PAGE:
Drug use is at an all-time high and deaths of despair keep going up. At some point, we’ve got to look at this dumpster fire and STOP. THE. MADNESS. 

The resulting challenges for parents of homeschool high school students

This creates two big challenges for parents of homeschool high school students:

  1. provide a robust education for your kids
  2. teach them how to build and maintain healthy communities

Being a parent is a full-time job on the best days and with a schedule packed tighter than Swifties at a Chiefs game, you’re probably wondering how to add/create/find the time to help your student build a community. 

Unbound is Here to Help

At Unbound, we’re all about homeschooling and love to see parents take ownership of their kids’ education. 

And we know it’s really hard. 

That’s why we created Equip, our high school coaching program designed to help you, the parent + teacher, train your young adult to thrive. 

The Equip program

High school students at an Unbound event

Equip is a group coaching program designed to go alongside any high school homeschool curriculum. 

Equip teaches students in 9th-11th grade to take ownership of their education, manage their time well, and execute their tasks with excellence.

And Equip is all about community. It’s a community of like-minded peers in an environment that’s all about helping high school students transition into adulthood. 

Equip coaching calls happen via Zoom for flexibility and accessability

Sure, it’s a remote community, but we’ve seen lots of our high school students step into their local communities with new tools for making and keeping friends as a result of the coaching and accountability they’ve received in Equip. 

Each Equip student is part of coaching group that consists of 8-10 other students in their grade. Each one of these groups meet bi-weekly with their coach for mentorship, accountability, and peer-to-peer coaching.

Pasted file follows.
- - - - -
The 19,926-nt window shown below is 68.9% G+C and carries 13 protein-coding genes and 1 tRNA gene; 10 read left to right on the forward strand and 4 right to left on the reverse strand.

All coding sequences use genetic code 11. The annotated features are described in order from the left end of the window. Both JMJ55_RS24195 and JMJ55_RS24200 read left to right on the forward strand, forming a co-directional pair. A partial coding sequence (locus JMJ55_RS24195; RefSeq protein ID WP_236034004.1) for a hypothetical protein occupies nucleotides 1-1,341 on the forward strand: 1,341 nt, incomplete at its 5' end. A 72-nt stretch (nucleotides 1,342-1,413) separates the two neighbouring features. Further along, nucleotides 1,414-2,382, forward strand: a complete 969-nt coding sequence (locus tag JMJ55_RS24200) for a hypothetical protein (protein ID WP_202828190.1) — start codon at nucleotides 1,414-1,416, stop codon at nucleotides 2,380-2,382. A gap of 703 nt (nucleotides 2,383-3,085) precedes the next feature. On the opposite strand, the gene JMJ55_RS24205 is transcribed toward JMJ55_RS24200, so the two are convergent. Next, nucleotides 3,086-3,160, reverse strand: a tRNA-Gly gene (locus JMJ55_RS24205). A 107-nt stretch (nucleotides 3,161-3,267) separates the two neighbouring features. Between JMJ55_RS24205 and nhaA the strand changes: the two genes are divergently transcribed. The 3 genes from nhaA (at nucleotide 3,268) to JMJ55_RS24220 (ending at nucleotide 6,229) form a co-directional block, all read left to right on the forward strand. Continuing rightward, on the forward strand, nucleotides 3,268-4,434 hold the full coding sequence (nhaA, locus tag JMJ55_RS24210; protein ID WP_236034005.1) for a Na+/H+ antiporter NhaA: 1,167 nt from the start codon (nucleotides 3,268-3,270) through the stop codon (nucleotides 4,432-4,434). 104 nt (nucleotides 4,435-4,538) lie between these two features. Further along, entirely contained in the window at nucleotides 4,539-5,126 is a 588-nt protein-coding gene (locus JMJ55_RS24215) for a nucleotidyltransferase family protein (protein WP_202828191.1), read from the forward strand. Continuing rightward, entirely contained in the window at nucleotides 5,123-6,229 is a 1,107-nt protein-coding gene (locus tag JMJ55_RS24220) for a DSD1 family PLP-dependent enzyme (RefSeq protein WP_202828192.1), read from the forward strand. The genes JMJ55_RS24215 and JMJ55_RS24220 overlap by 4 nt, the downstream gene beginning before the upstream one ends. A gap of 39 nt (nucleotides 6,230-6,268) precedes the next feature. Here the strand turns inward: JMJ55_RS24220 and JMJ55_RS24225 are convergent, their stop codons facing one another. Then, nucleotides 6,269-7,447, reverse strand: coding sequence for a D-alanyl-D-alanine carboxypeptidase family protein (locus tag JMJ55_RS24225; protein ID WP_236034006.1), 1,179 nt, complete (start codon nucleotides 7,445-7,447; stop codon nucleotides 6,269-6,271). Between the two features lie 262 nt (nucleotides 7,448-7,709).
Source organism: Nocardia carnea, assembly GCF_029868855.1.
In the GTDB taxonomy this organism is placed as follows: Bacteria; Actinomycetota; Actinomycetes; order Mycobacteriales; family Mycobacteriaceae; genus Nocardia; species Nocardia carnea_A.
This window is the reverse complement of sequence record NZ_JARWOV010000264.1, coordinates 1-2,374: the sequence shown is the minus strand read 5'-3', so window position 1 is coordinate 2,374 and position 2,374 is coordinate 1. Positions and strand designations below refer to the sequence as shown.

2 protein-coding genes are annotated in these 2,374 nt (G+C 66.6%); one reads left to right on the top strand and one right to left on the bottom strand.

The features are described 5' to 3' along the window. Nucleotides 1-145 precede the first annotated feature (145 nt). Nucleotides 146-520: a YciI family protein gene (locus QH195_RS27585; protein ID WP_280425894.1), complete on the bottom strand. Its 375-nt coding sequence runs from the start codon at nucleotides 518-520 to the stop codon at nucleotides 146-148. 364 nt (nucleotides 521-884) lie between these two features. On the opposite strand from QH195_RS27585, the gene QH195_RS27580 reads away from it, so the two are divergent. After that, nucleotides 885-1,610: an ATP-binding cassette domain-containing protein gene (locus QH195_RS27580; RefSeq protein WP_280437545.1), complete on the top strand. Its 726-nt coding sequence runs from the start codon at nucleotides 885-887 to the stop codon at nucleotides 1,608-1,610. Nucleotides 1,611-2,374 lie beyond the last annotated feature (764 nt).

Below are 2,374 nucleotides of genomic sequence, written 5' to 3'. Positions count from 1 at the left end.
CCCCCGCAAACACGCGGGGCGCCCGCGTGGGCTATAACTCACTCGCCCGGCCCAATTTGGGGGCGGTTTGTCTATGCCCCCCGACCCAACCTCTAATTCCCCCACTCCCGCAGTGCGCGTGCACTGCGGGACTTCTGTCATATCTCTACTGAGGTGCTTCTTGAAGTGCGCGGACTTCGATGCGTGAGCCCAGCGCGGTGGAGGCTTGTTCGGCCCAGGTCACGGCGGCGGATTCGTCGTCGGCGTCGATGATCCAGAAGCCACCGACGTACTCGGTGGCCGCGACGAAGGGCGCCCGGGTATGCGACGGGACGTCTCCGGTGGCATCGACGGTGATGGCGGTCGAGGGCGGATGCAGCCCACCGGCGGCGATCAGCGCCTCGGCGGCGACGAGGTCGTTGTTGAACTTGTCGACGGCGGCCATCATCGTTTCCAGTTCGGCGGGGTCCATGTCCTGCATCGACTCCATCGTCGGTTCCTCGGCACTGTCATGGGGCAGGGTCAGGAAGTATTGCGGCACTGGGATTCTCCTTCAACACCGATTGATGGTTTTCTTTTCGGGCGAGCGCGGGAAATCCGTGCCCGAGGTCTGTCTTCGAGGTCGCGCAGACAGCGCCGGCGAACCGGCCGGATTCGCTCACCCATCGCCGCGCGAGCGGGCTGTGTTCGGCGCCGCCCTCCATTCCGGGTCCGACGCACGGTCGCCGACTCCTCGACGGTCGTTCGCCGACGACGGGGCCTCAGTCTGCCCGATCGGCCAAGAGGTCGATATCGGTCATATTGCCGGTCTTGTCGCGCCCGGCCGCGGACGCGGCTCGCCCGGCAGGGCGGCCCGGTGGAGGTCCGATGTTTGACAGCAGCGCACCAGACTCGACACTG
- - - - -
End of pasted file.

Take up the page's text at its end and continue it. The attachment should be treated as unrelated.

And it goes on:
And there’s more. 

Remember when I said that Americans are increasingly unsatisfied with the outcome of traditional education? 

In Equip, the outcome is students having a set of skills to manage their time, execute their tasks, build relationships, and thrive in the real world.

That’s where projects come in. 

Project-based education

Equip students get to test their interests by trying out projects alongside their academics. These projects are designed to give them real-world experience by exploring their interests and talents, planning, and taking ownership of their lives. 

More importantly, the projects are opportunities for students to try and fail–and then learn how to get back up, learn from failure, and try again. 

The process of try, fail, learn, grow happens in a supportive environment where failure is not seen as final but rather as an important part of learning that moves students forward. 

This means Equip delivers what most high schools don’t: a set of real practical life skills that young adults need to thrive after high school. Skills like:

  • Taking responsibility for their education
  • Resilience, time management, and task execution
  • Developing critical thinking skills
  • Responding to failure and growing through it


Equip students at an Unbound event

If history shows us anything, it’s that there won’t be a shortage of new trends to wow us, like dance videos on TikTok or the rise of asymmetrical jeans. 

While some of these trends might make you question the future of our generation, the rise in homeschooling is a great example of people taking ownership of their future. 

By doing this, they are reshaping education, one of the most powerful culture-building systems. 

And we’re here to make sure you have options for your student to build community, even from afar, and pursue real life skills taught in an environment of like-minded peers. 

As more parents bring school back home, we’re here to help with the transition for high school students. And most importantly, to come alongside you as a parent to help your teens transition into adulthood.